Napster co-founder’s Hingham-based took Facebook info to create profiles labeling people “jerks,’’ feds allege

The Federal Trade Commission is alleging Massachusetts-based website and its owner, Napster co-founder John Fanning, deceived consumers when they collected personal information from Facebook to create profiles labeling more than 73 million people, including children, either a “jerk’’ or “not a jerk.’’

The website falsely claimed that people could pay $30 to revise their online profiles, according to an administrative complaint the federal agency filed last week.

The site – owned by company Jerk, LLC based in Hingham and managed by Fanning, who is from Hull – also misled people when it claimed that the content on had been created by other users of the site. Federal regulators said most of the site’s content was harvested from Facebook.


Administrators for told on Monday that the information the webiste obtained from Facebook was publicly available.

“We were equally horrified to discover that Facebook is placing personal information from its users including name, and photographs in the pubic domain without requiring any agreement to its terms of service where anyone can acquire it,’’ said an emailed statement from “Most users don’t know this is happening.’’

“It’s certainly about time that the FTC finally agrees with us and will clamp down on Facebook for what is clearly a unfair and deceptive practice that the Facebook founder has been exploiting for a very long time,’’ the statement added.

Last year, Maria Crimi Speth, an attorney representing Fanning and his website, filed a petition seeking to end the FTC investigation on legal grounds.

The petition included arguments that the information posted to the was publicly available or user generated and that the company would field requests to remove profiles for a fee but the company could not guarantee that taking content off its website would remove it entirely from the Internet.

The petition called the FTC’s investigation “clearly a fishing expedition and it is being conducted at the expense and burden of Jerk, LLC.’’


But, ultimately lost that appeal to stop the FTC probe.

Facebook officials on Monday told that is to blame for exploiting its users’ information.

“We take breaches of our terms seriously,’’ said a statement from Facebook spokeswoman Genevieve Grdina. “We applaud the FTC and will continue to work with them as they pursue and others that seek to abuse people who use our service.’’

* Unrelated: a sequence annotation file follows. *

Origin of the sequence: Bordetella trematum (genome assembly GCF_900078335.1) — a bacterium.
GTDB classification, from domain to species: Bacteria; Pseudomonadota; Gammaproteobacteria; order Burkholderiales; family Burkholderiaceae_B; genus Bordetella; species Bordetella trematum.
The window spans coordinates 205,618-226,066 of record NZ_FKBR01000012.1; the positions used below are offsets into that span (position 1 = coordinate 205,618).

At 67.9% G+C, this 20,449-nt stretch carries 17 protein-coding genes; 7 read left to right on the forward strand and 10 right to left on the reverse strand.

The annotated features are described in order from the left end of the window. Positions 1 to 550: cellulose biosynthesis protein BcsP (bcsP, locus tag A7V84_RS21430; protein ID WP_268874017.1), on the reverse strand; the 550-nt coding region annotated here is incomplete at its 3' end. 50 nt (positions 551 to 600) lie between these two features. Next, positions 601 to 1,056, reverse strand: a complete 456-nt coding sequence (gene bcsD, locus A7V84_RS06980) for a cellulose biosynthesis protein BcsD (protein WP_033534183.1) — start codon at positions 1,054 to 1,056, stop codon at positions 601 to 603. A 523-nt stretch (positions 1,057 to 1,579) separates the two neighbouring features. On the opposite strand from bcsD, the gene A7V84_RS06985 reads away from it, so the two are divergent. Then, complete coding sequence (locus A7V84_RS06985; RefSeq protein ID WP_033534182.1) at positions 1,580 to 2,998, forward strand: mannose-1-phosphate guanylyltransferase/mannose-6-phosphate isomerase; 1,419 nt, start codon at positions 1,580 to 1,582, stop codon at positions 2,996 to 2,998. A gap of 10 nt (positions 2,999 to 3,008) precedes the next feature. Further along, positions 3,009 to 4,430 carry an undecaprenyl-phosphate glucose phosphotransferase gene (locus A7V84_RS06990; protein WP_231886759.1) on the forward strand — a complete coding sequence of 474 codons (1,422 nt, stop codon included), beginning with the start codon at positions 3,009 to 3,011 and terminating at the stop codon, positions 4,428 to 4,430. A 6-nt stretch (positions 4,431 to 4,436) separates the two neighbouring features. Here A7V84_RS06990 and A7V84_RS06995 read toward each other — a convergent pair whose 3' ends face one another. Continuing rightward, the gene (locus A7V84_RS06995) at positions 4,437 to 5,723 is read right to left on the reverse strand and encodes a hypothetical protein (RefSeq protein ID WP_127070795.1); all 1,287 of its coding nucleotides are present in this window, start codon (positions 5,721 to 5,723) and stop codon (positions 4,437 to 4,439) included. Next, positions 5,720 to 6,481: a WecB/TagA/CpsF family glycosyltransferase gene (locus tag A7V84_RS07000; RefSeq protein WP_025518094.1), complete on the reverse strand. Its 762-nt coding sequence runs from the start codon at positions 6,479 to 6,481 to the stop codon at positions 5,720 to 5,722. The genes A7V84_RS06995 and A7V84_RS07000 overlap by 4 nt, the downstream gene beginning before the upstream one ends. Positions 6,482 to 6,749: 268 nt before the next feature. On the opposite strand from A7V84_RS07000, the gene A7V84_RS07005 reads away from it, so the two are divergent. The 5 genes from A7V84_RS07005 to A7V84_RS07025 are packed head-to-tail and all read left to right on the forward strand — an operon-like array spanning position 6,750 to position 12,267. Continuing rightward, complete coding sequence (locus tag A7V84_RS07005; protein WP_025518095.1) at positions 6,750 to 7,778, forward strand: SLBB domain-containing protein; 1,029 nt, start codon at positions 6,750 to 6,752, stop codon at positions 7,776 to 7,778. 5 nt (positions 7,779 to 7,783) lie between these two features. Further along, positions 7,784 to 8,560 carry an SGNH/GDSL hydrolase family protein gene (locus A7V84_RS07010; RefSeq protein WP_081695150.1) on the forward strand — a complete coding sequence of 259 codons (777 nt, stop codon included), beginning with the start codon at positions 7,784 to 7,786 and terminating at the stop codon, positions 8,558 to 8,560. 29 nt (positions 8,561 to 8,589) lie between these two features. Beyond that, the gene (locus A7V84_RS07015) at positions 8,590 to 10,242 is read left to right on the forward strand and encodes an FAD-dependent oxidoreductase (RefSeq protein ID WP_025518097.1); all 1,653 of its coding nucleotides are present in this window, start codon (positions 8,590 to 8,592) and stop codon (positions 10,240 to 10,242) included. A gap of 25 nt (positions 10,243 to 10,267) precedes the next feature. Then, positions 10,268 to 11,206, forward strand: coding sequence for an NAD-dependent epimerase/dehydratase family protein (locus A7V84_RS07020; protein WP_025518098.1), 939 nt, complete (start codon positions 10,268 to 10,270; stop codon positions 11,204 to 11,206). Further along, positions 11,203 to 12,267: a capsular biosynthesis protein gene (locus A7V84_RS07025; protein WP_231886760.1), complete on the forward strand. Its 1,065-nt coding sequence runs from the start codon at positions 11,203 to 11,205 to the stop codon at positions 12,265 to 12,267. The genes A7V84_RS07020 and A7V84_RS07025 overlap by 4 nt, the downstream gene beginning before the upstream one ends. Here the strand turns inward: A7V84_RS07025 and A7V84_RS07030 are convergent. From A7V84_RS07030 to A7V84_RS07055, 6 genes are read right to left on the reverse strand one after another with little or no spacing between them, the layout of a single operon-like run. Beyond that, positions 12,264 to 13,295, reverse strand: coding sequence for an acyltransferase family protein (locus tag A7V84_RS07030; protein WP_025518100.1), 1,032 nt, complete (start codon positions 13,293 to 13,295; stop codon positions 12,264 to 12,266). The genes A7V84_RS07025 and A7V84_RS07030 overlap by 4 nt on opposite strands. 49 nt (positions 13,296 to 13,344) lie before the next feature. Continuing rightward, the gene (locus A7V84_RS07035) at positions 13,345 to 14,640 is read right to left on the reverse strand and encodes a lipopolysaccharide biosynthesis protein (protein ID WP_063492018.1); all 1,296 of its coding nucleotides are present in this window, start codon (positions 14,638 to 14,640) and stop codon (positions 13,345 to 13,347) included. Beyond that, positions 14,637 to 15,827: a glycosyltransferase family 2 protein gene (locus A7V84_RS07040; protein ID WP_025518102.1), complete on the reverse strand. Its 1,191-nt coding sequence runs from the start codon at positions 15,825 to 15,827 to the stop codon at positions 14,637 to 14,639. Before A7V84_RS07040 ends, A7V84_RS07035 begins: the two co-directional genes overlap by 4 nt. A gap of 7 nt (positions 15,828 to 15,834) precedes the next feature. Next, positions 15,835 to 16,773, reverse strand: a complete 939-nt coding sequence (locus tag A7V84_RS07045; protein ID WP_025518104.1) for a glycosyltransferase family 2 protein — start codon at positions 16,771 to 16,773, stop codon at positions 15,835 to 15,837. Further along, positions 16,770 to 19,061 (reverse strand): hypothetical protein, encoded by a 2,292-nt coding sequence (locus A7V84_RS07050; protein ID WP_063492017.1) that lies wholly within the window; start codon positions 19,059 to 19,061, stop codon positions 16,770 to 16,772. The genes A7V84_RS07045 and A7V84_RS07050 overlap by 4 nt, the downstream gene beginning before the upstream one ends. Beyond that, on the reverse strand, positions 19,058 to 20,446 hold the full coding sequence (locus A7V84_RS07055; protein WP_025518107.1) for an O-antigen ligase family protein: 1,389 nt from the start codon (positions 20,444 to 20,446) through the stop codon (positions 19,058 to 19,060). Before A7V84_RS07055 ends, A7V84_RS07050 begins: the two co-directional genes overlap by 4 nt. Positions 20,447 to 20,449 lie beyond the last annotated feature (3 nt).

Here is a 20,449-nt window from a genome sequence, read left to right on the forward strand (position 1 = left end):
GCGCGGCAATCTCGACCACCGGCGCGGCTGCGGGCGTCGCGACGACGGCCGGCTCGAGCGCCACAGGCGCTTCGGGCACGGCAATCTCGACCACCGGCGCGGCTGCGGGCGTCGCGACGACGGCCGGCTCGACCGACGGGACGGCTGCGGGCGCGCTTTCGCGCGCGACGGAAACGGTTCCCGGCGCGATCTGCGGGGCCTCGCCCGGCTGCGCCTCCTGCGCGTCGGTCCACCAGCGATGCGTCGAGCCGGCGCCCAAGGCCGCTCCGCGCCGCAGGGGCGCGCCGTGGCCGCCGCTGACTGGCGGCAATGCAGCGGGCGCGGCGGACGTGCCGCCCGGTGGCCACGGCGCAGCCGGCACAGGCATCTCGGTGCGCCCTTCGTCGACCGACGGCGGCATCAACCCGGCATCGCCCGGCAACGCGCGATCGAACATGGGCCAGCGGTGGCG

In the federal complaint filed last week, FTC regulators said profiles often appeared in search engine results for an individual’s name.

“Upon viewing their photos on, many believed that someone they knew had created their profile,’’ the Federal Trade Commission said in a statement Monday. “Jerk reinforced this view by representing that users created all the content on Jerk.’’

“But in reality, the defendants created the vast majority of the profiles by misusing personal information they improperly obtained through Facebook,’’ the agency added. “They registered numerous websites with Facebook and then allegedly used Facebook’s application programming interfaces to download the names and photos of millions of Facebook users, which they in turn used to create nearly all the profiles.’’

The profiles featured photos, including some from Facebook profiles that were designated as private, according to federal regulators.

“Some of them featured intimate family moments, including children bathing and a mother nursing her child,’’ the FTC said.

The profiles also allegedly included ways for site users to: vote on whether a person was a “jerk’’ or not; enter personal information about the individual; and post comments about them.


The federal agency said that “derisive and abusive comments’’ were posted to some profiles, such as: “Omg I hate this kid he’s such a loser,’’ and, “Nobody in their right mind would love you … not even your parents love [you].’’

The FTC said that “the defendants also told consumers they could ‘use Jerk to manage your reputation and resolve disputes with people who you are in conflict with.’’’

“They allegedly charged consumers $25 to email’s customer service department, and also falsely told consumers that if they paid $30 for a website subscription, they could access ‘premium features,’ including the ability to dispute information posted on, and receive fast notifications and special updates,’’ the agency added. But, “in many cases, consumers who paid the customer service or subscription fee often got nothing in return.’’

The federal agency said it is seeking an order to end the company’s “deceptive practices’’ and to force the company to stop using and delete the personal information it obtained.

“In today’s interconnected world, people are especially concerned about their reputation online, and this deceptive scheme was a brazen attempt to exploit those concerns,’’ said a statement from the director of the Federal Trade Commission’s Bureau of Consumer Protection Jessica Rich.

The complaint said the alleged violations occurred between 2009 and 2013.

The case is scheduled to go before an administrative law judge for an evidentiary hearing on Jan. 27, 2015.

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